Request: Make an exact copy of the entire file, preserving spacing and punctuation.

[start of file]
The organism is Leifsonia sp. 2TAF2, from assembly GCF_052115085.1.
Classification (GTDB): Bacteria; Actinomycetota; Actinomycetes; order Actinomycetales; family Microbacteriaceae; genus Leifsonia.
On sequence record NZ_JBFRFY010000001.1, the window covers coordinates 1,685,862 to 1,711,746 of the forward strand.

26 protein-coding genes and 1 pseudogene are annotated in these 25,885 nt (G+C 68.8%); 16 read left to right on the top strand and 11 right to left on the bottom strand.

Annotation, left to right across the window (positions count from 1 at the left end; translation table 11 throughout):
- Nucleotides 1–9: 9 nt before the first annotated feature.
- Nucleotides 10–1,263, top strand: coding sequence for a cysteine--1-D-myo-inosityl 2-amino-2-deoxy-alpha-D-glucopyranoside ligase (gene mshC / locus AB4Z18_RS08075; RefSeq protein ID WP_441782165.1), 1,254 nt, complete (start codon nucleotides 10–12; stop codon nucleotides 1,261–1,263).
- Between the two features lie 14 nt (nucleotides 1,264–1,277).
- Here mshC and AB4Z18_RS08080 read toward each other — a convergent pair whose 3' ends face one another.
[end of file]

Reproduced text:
The organism is Leifsonia sp. 2TAF2, from assembly GCF_052115085.1.
Classification (GTDB): Bacteria; Actinomycetota; Actinomycetes; order Actinomycetales; family Microbacteriaceae; genus Leifsonia.
On sequence record NZ_JBFRFY010000001.1, the window covers coordinates 1,685,862 to 1,711,746 of the forward strand.

26 protein-coding genes and 1 pseudogene are annotated in these 25,885 nt (G+C 68.8%); 16 read left to right on the top strand and 11 right to left on the bottom strand.

Annotation, left to right across the window (positions count from 1 at the left end; translation table 11 throughout):
- Nucleotides 1–9: 9 nt before the first annotated feature.
- Nucleotides 10–1,263, top strand: coding sequence for a cysteine--1-D-myo-inosityl 2-amino-2-deoxy-alpha-D-glucopyranoside ligase (gene mshC / locus AB4Z18_RS08075; RefSeq protein ID WP_441782165.1), 1,254 nt, complete (start codon nucleotides 10–12; stop codon nucleotides 1,261–1,263).
- Between the two features lie 14 nt (nucleotides 1,264–1,277).
- Here mshC and AB4Z18_RS08080 read toward each other — a convergent pair whose 3' ends face one another.